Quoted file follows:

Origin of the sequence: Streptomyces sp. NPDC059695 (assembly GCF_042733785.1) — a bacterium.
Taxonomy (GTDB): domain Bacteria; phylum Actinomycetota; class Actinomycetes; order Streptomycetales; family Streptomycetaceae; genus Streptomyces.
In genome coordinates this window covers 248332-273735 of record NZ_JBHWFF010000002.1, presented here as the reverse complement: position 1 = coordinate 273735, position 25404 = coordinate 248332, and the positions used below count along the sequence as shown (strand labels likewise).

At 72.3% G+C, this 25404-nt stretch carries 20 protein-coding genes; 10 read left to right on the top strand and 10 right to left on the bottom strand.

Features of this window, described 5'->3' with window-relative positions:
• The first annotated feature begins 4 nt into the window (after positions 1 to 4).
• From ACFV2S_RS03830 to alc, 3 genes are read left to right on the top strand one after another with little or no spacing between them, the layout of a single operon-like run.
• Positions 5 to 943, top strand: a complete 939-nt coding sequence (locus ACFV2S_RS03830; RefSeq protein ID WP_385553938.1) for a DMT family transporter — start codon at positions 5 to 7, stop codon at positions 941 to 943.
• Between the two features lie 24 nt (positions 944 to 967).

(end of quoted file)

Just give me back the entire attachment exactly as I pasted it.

Origin of the sequence: Streptomyces sp. NPDC059695 (assembly GCF_042733785.1) — a bacterium.
Taxonomy (GTDB): domain Bacteria; phylum Actinomycetota; class Actinomycetes; order Streptomycetales; family Streptomycetaceae; genus Streptomyces.
In genome coordinates this window covers 248332-273735 of record NZ_JBHWFF010000002.1, presented here as the reverse complement: position 1 = coordinate 273735, position 25404 = coordinate 248332, and the positions used below count along the sequence as shown (strand labels likewise).

At 72.3% G+C, this 25404-nt stretch carries 20 protein-coding genes; 10 read left to right on the top strand and 10 right to left on the bottom strand.

Features of this window, described 5'->3' with window-relative positions:
• The first annotated feature begins 4 nt into the window (after positions 1 to 4).
• From ACFV2S_RS03830 to alc, 3 genes are read left to right on the top strand one after another with little or no spacing between them, the layout of a single operon-like run.
• Positions 5 to 943, top strand: a complete 939-nt coding sequence (locus ACFV2S_RS03830; RefSeq protein ID WP_385553938.1) for a DMT family transporter — start codon at positions 5 to 7, stop codon at positions 941 to 943.
• Between the two features lie 24 nt (positions 944 to 967).